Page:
Pay me some bitcoin, or I will release your patient records to the public.
The big national news
This is one of the biggest news events in Finland right now. A big psychotherapy provider had a massive data breach, and now they and their patients are blackmailed. Reportedly, some records have already been published on the dark net.
The human cost is staggering: thousands of people have to live with the knowledge that their most private problems may be released to the public, and many can expect to get in real trouble over them. Those same thousands have to take action to prevent criminals from abusing their identity by setting up legal restrictions that will inconvenience themselves, not just criminals.
Based on current reports, which are questionable at best, the patient records existed some years ago on a publicly accessible database with the user name "root" and the password "root". If accurate, it reveals a staggering level of incompetence from the people responsible for operating the system; a truly unforgivable mistake.
We Programmers Are the First Line of Defense
In the modern practice of devops, we as programmers frequently have to operate the services that we write. Thus, we cannot smugly stand aside and say that it's not our problem. Frankly, we developers are more likely to mess operations up than ops specialists ever will; when you set up your database, do you know it well enough to confidently state (and be correct) that it will not have a default "root" user with the default "root" password?
We the programmers are the first line of defense in almost everything. We write the microservice that responds to a public endpoint and transforms it into an SQL statement.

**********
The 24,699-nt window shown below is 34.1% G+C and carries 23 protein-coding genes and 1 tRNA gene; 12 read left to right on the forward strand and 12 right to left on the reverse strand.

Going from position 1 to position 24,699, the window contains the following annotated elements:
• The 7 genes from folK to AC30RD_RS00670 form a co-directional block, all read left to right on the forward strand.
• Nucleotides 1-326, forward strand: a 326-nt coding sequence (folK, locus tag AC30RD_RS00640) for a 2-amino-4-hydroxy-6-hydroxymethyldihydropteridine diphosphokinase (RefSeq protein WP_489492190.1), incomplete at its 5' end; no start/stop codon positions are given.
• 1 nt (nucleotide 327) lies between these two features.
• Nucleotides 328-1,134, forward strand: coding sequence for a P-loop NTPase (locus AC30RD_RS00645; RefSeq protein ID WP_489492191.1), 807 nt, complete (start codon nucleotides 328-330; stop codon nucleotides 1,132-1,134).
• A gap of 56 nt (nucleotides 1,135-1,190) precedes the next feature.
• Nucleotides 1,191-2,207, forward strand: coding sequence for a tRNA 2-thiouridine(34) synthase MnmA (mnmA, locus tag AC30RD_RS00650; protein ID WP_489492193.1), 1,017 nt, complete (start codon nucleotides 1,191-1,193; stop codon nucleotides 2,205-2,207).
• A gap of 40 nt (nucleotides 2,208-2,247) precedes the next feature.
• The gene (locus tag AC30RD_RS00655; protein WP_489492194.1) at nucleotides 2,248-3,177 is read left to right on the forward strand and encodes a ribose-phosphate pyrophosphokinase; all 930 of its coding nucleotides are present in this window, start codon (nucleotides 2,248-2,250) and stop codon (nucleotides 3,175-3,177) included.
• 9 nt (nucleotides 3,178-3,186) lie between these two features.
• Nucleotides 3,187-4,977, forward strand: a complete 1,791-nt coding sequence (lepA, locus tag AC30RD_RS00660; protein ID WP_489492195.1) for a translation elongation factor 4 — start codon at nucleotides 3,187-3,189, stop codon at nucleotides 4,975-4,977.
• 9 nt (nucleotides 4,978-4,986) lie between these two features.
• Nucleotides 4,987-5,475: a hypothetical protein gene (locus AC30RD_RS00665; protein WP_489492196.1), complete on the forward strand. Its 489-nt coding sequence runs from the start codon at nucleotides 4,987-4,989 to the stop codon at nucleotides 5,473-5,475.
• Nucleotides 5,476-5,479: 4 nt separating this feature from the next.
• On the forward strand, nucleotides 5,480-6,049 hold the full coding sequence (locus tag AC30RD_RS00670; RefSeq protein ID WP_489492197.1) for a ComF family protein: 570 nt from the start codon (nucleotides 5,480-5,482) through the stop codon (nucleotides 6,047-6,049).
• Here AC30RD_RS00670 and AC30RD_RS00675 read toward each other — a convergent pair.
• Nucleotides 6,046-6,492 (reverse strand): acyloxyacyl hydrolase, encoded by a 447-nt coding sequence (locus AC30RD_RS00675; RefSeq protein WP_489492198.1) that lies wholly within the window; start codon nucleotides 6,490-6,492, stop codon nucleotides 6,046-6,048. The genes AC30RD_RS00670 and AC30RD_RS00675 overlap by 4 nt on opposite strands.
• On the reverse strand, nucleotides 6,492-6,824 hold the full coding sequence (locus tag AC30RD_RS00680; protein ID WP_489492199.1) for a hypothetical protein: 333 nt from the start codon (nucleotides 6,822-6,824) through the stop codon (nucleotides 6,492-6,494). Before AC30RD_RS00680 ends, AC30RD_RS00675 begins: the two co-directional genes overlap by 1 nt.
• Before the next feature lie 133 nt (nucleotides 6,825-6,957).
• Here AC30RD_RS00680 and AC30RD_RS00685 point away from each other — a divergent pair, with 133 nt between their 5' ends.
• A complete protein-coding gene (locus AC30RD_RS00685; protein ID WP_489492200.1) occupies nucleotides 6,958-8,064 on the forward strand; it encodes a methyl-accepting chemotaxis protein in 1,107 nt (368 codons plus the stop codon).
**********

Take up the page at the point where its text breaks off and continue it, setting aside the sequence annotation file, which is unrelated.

We make sure there is no SQL injection vulnerability in that microservice.
We make sure we do not turn a part of the request into a regular expression that we feed to a run-of-the-mill regex engine. You did know that regex interpretation (as commonly implemented) is exponential in the worst case, right? It allows an attacker to deny your classical deployment's service and, in a serverless environment, deny your employer its wallet.
There are unforgivable mistakes that a programmer can make. That term was defined over a decade ago by Steve Christey Coley, a world leading expert in software vulnerabilities. In his telling, a mistake is unforgivable when a lot of people have made it before and it is obvious, well documented, easily exploited, and easily detected in a code review. Back then, he listed 13 of them.
The root/root username and password combination was number 12 on the list. In 2007.
Go read the paper right now, even if you have before. You do not want to make an unforgivable mistake.
As as generalist programmers, we must always remember that there are cross-cutting concerns like security and privacy that remain there no matter what specialty we work in. We must also remember that in security we are fighting intelligent adversaries. They learn, and so must we.